A guildmeet pt. 2/2

Trying to act casual, I descended the stairs. Not feeling like a star, far from that. ‘Pyxis!’ someone exclaimed. I insta-smiled. (My body apparently insta-smiles when someone exclaims my name. Even when it’s my virtual one.)
‘Hi,’ I said to no-one in particular.
‘Hi!’ said someone who grabbed my hand and shook it, ‘Kurloc.’
‘Kurloc!’
‘Let me introduce you!’ he said.

Of course, I forgot most of the names. I see faces before me, merging together. Smiles, brown eyes, blue eyes, glasses, an occasional tattoo. Skinny people, fit people, and people that looked like they didn’t believe in going outside. It was hot. It was boiling down there. A low ceiling. The space was crammed with tables and chairs.
‘Pizza coming at seven,’ Kurloc informed me with a wink.
‘Nice,’ I said, keeping my cool.

It was like my first day going to a new school, after my family moved. I was six, walked through the gates, in the yard, the buildings, children running around me and I was shocked. I hadn’t thought about how the school would be, but somehow I did have expectations. Because it looked different. It all looked entirely different. And so did Kurloc. No conscious expectations, but I must have had some, since he looked different. And he seemed less friendly (and less hotheaded) than I had experienced him in game.

I got a drink, and assigned to a table. There was going to be a game. All evening. ‘I’ll watch, I don’t like tabletops,’ I said to Kurloc.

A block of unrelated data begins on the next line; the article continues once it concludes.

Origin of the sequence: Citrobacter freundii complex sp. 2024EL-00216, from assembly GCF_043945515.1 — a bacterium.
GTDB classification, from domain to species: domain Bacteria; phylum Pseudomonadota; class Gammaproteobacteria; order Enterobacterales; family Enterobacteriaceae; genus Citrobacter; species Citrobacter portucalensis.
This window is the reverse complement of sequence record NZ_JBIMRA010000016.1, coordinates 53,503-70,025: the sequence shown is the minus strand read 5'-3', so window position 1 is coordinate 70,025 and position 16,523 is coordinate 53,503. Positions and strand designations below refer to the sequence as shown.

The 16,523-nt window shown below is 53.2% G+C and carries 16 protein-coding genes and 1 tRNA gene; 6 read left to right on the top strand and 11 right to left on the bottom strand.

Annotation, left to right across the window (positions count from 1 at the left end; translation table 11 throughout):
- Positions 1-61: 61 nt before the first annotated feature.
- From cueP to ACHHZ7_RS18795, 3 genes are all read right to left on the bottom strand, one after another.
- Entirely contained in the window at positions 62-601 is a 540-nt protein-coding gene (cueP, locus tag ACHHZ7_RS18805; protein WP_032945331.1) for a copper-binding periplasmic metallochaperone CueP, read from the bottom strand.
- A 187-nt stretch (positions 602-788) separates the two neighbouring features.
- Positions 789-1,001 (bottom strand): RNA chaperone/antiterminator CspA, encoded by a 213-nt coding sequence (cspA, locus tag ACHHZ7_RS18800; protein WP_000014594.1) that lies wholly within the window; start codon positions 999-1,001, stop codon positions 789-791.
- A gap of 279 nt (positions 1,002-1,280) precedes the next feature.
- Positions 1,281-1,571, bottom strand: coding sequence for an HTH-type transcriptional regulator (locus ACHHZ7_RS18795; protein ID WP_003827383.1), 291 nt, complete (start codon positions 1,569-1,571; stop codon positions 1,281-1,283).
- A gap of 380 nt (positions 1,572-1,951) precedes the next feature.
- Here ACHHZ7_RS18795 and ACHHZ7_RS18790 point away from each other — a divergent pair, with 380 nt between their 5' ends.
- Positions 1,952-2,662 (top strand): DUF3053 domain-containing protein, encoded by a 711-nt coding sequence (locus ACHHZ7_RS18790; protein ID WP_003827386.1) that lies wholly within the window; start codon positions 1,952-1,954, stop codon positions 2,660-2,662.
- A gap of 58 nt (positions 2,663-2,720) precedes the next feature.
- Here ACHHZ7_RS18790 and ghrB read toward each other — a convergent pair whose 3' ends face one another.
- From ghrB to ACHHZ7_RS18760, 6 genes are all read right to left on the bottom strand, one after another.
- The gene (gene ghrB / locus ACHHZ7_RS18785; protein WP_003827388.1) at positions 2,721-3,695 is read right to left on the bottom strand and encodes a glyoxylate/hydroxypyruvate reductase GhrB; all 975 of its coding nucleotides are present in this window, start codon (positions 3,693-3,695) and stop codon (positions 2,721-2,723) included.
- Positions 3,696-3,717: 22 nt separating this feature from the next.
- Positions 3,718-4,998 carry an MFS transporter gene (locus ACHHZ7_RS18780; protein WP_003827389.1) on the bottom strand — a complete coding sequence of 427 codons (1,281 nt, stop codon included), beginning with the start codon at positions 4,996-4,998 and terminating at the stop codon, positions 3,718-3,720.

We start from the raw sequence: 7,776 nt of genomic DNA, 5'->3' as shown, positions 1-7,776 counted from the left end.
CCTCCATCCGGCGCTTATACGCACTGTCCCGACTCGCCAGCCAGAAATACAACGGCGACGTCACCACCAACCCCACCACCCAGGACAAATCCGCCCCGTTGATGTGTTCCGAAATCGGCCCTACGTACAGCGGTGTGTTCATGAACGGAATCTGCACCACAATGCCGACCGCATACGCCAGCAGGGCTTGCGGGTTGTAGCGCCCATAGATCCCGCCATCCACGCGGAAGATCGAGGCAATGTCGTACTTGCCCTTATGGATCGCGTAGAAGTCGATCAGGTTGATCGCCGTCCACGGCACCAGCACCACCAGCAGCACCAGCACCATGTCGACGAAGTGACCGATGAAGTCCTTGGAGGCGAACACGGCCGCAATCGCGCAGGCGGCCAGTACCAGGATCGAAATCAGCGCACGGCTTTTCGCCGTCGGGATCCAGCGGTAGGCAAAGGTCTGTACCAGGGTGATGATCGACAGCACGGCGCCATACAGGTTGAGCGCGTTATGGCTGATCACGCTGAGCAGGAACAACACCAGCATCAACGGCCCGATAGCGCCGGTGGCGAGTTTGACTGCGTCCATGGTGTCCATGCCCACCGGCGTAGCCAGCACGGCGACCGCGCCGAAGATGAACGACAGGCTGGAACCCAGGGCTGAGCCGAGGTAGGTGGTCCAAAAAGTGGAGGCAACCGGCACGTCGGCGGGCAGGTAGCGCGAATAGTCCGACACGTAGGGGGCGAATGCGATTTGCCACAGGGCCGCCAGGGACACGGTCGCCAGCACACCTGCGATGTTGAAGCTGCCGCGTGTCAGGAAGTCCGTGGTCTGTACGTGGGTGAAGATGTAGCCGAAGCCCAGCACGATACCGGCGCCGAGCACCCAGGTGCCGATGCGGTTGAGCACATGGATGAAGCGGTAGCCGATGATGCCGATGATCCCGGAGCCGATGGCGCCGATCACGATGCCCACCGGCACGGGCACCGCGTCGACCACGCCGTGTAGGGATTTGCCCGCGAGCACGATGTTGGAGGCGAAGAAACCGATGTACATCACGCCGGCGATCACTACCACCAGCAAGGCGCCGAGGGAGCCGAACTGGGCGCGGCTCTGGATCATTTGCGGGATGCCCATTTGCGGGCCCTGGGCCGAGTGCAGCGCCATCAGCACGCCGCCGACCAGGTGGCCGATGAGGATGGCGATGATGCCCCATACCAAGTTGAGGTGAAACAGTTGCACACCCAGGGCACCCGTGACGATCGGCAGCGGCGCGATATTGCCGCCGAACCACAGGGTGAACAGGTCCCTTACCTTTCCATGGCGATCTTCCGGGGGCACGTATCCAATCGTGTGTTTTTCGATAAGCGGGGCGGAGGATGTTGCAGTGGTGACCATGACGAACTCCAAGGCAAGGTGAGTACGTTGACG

‘You don’t?’
‘No,’ I said. (Might sound strange, but I don’t like to sit in one place. Playing games for some reason tricks me into thinking that I am actually moving. Tabletops don’t do that for me.)
‘Do you know this one?’ he asked.
‘No,’ I said. ‘I’ll just watch.’
‘You have to try! No worries, I’ll explain it to you.’

He did. My objective became to get myself out of the game asap. Kurloc tried to rescue me, giving me breaks and second chances. So nice, and so not wanted. Another person at the table (probably annoyed) saved me: ‘Go check out the pizza. They should arrive any minute.’ Kurloc was about to say something but I quickly replied, that I was a known pizza-handler so that I indeed should be checking that out.
Out of that chair.

The pizza’s arrived, I busied myself with handing them out. Talked. Pleasant conversations, but I felt out of place, it was like I was not really there, an actor who hadn’t studied his part. Of course, it is nice to meet people you would otherwise not meet, to do things you would ordinarily not do. But.

Thank God for badly arranged public transport, which forced me to leave early. Kurloc escorted me to the station. I thanked him, said I had a lovely time, etc.

The doors closed, the train left. Never do this again.

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